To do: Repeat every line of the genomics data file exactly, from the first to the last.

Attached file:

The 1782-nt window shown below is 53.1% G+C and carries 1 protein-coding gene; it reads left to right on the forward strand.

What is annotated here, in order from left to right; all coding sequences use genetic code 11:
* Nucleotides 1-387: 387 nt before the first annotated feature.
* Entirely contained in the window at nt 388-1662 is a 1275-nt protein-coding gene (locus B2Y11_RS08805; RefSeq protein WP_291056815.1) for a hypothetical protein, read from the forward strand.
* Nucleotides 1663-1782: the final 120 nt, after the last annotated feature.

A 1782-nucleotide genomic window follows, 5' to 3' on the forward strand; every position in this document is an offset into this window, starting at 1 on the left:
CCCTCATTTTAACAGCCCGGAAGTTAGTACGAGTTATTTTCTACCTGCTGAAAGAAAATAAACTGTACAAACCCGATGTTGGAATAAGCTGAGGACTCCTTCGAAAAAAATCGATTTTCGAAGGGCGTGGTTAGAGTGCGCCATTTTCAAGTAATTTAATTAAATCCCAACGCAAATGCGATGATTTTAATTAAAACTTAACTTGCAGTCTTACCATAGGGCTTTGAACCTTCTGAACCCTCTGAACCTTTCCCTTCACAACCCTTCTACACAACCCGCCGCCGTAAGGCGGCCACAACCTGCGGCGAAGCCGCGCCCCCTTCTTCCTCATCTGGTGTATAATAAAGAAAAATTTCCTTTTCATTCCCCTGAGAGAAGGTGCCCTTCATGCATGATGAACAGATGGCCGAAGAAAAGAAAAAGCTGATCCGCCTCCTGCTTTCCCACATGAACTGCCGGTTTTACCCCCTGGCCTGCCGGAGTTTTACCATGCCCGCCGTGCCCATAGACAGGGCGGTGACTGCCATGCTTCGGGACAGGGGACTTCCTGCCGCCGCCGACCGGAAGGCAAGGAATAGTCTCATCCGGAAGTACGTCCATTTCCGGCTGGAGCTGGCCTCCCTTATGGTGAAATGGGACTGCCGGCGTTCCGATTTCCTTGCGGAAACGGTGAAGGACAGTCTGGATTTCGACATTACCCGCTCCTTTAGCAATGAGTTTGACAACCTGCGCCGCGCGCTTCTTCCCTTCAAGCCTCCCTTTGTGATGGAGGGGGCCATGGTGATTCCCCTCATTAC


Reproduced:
The 1782-nt window shown below is 53.1% G+C and carries 1 protein-coding gene; it reads left to right on the forward strand.

What is annotated here, in order from left to right; all coding sequences use genetic code 11:
* Nucleotides 1-387: 387 nt before the first annotated feature.
* Entirely contained in the window at nt 388-1662 is a 1275-nt protein-coding gene (locus B2Y11_RS08805; RefSeq protein WP_291056815.1) for a hypothetical protein, read from the forward strand.
* Nucleotides 1663-1782: the final 120 nt, after the last annotated feature.

A 1782-nucleotide genomic window follows, 5' to 3' on the forward strand; every position in this document is an offset into this window, starting at 1 on the left:
CCCTCATTTTAACAGCCCGGAAGTTAGTACGAGTTATTTTCTACCTGCTGAAAGAAAATAAACTGTACAAACCCGATGTTGGAATAAGCTGAGGACTCCTTCGAAAAAAATCGATTTTCGAAGGGCGTGGTTAGAGTGCGCCATTTTCAAGTAATTTAATTAAATCCCAACGCAAATGCGATGATTTTAATTAAAACTTAACTTGCAGTCTTACCATAGGGCTTTGAACCTTCTGAACCCTCTGAACCTTTCCCTTCACAACCCTTCTACACAACCCGCCGCCGTAAGGCGGCCACAACCTGCGGCGAAGCCGCGCCCCCTTCTTCCTCATCTGGTGTATAATAAAGAAAAATTTCCTTTTCATTCCCCTGAGAGAAGGTGCCCTTCATGCATGATGAACAGATGGCCGAAGAAAAGAAAAAGCTGATCCGCCTCCTGCTTTCCCACATGAACTGCCGGTTTTACCCCCTGGCCTGCCGGAGTTTTACCATGCCCGCCGTGCCCATAGACAGGGCGGTGACTGCCATGCTTCGGGACAGGGGACTTCCTGCCGCCGCCGACCGGAAGGCAAGGAATAGTCTCATCCGGAAGTACGTCCATTTCCGGCTGGAGCTGGCCTCCCTTATGGTGAAATGGGACTGCCGGCGTTCCGATTTCCTTGCGGAAACGGTGAAGGACAGTCTGGATTTCGACATTACCCGCTCCTTTAGCAATGAGTTTGACAACCTGCGCCGCGCGCTTCTTCCCTTCAAGCCTCCCTTTGTGATGGAGGGGGCCATGGTGATTCCCCTCATTAC